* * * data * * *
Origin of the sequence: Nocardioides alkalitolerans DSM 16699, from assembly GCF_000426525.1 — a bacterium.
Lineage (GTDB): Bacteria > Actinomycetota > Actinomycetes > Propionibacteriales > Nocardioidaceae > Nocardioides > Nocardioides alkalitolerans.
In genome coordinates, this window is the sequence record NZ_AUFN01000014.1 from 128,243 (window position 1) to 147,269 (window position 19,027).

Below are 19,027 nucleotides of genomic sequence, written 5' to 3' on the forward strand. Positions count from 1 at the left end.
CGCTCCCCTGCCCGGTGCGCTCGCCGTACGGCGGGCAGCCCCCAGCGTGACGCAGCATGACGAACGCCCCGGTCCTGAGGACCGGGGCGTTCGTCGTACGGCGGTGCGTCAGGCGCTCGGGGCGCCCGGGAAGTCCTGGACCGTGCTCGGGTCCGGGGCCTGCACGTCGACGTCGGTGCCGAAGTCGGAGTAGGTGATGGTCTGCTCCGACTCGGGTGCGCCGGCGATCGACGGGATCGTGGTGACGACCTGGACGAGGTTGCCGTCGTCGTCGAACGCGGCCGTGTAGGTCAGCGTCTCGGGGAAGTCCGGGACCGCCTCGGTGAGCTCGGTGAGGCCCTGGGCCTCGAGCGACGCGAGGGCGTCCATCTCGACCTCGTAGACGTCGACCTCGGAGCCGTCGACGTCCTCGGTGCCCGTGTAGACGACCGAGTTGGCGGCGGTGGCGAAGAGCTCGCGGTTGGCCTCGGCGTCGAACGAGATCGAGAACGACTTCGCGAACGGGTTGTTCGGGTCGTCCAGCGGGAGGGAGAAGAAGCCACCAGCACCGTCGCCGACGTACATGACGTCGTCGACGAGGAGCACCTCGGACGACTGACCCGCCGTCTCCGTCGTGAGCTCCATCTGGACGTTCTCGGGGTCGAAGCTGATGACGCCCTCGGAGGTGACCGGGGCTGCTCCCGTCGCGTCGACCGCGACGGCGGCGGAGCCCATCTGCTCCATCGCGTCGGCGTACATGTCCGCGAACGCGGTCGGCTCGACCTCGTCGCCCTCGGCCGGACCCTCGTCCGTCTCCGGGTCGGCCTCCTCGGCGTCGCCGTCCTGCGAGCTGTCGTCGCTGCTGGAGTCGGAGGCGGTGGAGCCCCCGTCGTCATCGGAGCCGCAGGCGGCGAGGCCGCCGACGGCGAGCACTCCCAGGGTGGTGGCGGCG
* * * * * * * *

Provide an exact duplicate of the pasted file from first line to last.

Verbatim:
Origin of the sequence: Nocardioides alkalitolerans DSM 16699, from assembly GCF_000426525.1 — a bacterium.
Lineage (GTDB): Bacteria > Actinomycetota > Actinomycetes > Propionibacteriales > Nocardioidaceae > Nocardioides > Nocardioides alkalitolerans.
In genome coordinates, this window is the sequence record NZ_AUFN01000014.1 from 128,243 (window position 1) to 147,269 (window position 19,027).

Below are 19,027 nucleotides of genomic sequence, written 5' to 3' on the forward strand. Positions count from 1 at the left end.
CGCTCCCCTGCCCGGTGCGCTCGCCGTACGGCGGGCAGCCCCCAGCGTGACGCAGCATGACGAACGCCCCGGTCCTGAGGACCGGGGCGTTCGTCGTACGGCGGTGCGTCAGGCGCTCGGGGCGCCCGGGAAGTCCTGGACCGTGCTCGGGTCCGGGGCCTGCACGTCGACGTCGGTGCCGAAGTCGGAGTAGGTGATGGTCTGCTCCGACTCGGGTGCGCCGGCGATCGACGGGATCGTGGTGACGACCTGGACGAGGTTGCCGTCGTCGTCGAACGCGGCCGTGTAGGTCAGCGTCTCGGGGAAGTCCGGGACCGCCTCGGTGAGCTCGGTGAGGCCCTGGGCCTCGAGCGACGCGAGGGCGTCCATCTCGACCTCGTAGACGTCGACCTCGGAGCCGTCGACGTCCTCGGTGCCCGTGTAGACGACCGAGTTGGCGGCGGTGGCGAAGAGCTCGCGGTTGGCCTCGGCGTCGAACGAGATCGAGAACGACTTCGCGAACGGGTTGTTCGGGTCGTCCAGCGGGAGGGAGAAGAAGCCACCAGCACCGTCGCCGACGTACATGACGTCGTCGACGAGGAGCACCTCGGACGACTGACCCGCCGTCTCCGTCGTGAGCTCCATCTGGACGTTCTCGGGGTCGAAGCTGATGACGCCCTCGGAGGTGACCGGGGCTGCTCCCGTCGCGTCGACCGCGACGGCGGCGGAGCCCATCTGCTCCATCGCGTCGGCGTACATGTCCGCGAACGCGGTCGGCTCGACCTCGTCGCCCTCGGCCGGACCCTCGTCCGTCTCCGGGTCGGCCTCCTCGGCGTCGCCGTCCTGCGAGCTGTCGTCGCTGCTGGAGTCGGAGGCGGTGGAGCCCCCGTCGTCATCGGAGCCGCAGGCGGCGAGGCCGCCGACGGCGAGCACTCCCAGGGTGGTGGCGGCG